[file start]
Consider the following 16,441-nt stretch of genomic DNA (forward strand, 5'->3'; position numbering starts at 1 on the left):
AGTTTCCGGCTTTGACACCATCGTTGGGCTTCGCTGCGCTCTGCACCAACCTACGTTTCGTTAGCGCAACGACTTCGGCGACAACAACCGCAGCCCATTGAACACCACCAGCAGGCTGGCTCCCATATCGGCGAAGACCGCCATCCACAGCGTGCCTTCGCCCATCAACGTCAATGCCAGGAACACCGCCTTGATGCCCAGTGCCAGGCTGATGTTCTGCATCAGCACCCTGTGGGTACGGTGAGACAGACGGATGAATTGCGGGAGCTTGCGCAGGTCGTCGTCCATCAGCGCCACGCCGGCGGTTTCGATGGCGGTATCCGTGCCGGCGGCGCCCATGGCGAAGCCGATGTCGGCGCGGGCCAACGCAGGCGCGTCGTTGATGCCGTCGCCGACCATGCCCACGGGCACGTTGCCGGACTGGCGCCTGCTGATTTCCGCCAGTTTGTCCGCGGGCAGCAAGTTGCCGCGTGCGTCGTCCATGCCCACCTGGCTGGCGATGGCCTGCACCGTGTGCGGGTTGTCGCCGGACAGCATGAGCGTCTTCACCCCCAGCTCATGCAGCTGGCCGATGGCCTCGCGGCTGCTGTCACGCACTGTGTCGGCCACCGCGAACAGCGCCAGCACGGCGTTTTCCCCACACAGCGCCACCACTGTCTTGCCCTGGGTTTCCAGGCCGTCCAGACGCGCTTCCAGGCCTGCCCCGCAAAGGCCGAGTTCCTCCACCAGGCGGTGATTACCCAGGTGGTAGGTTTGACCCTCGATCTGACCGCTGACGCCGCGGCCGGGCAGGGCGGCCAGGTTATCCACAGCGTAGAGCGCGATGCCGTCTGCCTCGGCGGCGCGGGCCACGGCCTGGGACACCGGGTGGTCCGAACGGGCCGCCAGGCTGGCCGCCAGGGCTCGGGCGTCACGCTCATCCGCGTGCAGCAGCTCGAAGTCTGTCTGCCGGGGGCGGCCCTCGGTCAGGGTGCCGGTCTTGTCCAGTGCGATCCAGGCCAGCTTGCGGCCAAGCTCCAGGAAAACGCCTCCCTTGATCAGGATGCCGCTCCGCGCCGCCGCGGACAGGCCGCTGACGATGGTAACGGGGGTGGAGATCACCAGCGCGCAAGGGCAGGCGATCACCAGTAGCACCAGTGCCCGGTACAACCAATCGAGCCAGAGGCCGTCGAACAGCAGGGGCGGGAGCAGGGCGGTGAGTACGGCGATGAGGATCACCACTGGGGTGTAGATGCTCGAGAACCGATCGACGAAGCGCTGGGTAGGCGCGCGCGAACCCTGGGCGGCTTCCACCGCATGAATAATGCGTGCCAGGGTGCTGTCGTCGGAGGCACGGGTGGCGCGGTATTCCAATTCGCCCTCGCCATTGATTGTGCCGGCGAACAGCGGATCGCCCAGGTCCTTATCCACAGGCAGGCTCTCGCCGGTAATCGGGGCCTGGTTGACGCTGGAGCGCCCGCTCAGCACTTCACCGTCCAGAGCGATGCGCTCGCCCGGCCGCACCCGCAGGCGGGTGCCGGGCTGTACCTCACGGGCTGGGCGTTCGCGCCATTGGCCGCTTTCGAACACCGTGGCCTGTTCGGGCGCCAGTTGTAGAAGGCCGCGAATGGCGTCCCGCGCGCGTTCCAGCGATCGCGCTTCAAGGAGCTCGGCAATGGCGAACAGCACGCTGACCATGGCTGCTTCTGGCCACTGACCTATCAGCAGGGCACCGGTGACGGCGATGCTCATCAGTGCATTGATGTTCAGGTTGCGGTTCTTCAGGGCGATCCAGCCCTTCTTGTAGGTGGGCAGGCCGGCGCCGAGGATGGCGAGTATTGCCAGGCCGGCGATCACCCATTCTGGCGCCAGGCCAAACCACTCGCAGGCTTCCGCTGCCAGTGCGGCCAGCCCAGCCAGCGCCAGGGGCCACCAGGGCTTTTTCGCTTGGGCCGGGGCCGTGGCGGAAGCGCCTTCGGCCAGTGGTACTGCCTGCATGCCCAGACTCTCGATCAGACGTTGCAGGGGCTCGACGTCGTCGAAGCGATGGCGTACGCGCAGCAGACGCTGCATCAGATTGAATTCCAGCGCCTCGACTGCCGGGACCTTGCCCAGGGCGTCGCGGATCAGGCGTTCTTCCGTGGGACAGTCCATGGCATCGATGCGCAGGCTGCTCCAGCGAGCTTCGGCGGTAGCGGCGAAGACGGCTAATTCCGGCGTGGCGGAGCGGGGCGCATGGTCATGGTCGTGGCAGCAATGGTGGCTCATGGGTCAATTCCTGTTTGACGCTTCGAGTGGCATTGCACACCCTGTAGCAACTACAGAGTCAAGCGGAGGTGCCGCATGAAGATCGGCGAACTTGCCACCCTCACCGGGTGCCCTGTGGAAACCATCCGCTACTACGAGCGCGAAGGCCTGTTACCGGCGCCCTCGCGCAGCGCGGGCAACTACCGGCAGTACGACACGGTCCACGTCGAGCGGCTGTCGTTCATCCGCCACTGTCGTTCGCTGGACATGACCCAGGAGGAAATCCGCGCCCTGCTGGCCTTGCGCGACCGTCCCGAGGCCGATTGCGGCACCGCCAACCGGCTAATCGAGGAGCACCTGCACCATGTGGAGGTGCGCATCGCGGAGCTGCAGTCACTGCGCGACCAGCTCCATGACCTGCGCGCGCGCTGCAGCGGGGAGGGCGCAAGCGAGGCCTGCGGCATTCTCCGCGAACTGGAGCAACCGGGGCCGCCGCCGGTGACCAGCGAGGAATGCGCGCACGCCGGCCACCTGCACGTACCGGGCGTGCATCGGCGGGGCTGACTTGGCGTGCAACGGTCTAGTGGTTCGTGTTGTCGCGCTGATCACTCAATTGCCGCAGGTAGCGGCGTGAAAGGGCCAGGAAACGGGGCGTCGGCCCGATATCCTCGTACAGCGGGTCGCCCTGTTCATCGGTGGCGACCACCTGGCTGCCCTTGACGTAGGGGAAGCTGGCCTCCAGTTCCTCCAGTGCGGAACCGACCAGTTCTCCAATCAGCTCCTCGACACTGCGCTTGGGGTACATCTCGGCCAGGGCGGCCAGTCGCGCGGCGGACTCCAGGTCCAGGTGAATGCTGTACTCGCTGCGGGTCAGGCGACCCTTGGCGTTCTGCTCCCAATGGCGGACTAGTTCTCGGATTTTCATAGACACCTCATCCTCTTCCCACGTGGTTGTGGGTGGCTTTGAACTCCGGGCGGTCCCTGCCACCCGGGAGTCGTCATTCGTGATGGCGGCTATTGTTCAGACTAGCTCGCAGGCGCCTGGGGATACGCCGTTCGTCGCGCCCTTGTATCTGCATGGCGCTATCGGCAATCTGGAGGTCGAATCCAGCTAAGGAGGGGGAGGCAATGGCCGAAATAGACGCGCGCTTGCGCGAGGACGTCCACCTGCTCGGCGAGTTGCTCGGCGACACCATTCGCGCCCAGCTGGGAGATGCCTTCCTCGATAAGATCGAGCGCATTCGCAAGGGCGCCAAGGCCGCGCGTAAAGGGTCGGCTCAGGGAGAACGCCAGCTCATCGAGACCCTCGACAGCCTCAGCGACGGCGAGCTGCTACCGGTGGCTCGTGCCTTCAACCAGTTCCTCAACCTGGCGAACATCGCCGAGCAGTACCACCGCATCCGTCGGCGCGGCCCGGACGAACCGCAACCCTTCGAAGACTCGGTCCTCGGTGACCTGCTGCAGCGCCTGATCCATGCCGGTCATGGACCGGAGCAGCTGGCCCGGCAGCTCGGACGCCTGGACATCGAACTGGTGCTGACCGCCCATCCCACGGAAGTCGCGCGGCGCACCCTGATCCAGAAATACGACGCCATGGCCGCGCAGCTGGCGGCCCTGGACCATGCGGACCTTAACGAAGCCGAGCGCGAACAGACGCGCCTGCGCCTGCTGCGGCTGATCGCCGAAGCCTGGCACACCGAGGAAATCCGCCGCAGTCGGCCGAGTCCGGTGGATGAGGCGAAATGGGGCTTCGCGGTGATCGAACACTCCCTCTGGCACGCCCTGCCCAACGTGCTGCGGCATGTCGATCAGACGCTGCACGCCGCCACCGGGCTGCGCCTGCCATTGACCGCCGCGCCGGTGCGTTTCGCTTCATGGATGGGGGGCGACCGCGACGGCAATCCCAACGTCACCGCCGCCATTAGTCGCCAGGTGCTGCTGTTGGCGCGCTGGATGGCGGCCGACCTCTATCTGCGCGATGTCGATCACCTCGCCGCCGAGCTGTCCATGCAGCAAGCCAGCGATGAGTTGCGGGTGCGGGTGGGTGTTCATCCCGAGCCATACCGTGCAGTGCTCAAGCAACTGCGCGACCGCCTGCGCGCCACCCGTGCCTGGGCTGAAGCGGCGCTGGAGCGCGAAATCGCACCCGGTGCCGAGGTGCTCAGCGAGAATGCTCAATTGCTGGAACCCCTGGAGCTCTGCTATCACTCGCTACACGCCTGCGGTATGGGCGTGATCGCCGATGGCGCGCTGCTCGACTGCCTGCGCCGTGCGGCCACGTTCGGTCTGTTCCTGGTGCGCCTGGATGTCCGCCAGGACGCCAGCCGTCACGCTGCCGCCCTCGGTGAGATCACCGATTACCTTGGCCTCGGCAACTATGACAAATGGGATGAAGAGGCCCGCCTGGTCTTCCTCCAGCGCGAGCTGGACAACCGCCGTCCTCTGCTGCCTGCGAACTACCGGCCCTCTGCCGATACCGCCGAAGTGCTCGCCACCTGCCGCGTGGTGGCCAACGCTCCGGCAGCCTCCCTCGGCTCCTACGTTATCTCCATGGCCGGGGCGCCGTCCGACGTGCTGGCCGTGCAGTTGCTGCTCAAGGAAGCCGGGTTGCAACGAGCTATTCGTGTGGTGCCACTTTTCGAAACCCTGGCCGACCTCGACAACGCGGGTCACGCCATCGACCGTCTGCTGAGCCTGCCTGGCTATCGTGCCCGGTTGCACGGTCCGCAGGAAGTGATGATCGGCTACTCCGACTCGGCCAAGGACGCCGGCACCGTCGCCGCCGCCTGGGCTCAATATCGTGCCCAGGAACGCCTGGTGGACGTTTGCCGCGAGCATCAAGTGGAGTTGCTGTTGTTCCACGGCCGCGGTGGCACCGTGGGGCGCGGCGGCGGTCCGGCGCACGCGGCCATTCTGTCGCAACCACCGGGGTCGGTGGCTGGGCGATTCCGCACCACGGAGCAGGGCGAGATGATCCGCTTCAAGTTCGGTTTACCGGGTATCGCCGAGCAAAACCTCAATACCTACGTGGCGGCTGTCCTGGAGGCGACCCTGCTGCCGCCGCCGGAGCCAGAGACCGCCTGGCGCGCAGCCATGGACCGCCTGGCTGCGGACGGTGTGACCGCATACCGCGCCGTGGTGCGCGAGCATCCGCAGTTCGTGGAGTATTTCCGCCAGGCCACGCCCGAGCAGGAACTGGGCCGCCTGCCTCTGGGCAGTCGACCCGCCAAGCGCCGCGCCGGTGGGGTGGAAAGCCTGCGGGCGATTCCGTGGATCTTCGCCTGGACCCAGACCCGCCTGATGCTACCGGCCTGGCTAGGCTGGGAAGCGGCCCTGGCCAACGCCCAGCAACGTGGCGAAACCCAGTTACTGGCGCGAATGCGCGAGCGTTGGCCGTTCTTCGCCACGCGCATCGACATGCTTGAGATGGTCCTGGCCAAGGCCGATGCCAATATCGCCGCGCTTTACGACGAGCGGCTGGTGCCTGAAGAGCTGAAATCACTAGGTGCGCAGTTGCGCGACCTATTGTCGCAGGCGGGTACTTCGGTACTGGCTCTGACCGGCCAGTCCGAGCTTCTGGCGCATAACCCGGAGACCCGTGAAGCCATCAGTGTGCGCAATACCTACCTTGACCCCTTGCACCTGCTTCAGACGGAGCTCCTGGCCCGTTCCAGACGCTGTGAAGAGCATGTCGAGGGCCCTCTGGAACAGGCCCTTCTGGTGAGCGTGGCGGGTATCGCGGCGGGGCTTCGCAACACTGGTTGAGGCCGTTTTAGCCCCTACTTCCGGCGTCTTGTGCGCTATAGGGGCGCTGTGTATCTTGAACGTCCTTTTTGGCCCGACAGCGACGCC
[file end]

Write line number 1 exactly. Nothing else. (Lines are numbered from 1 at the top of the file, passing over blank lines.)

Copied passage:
Consider the following 16,441-nt stretch of genomic DNA (forward strand, 5'->3'; position numbering starts at 1 on the left):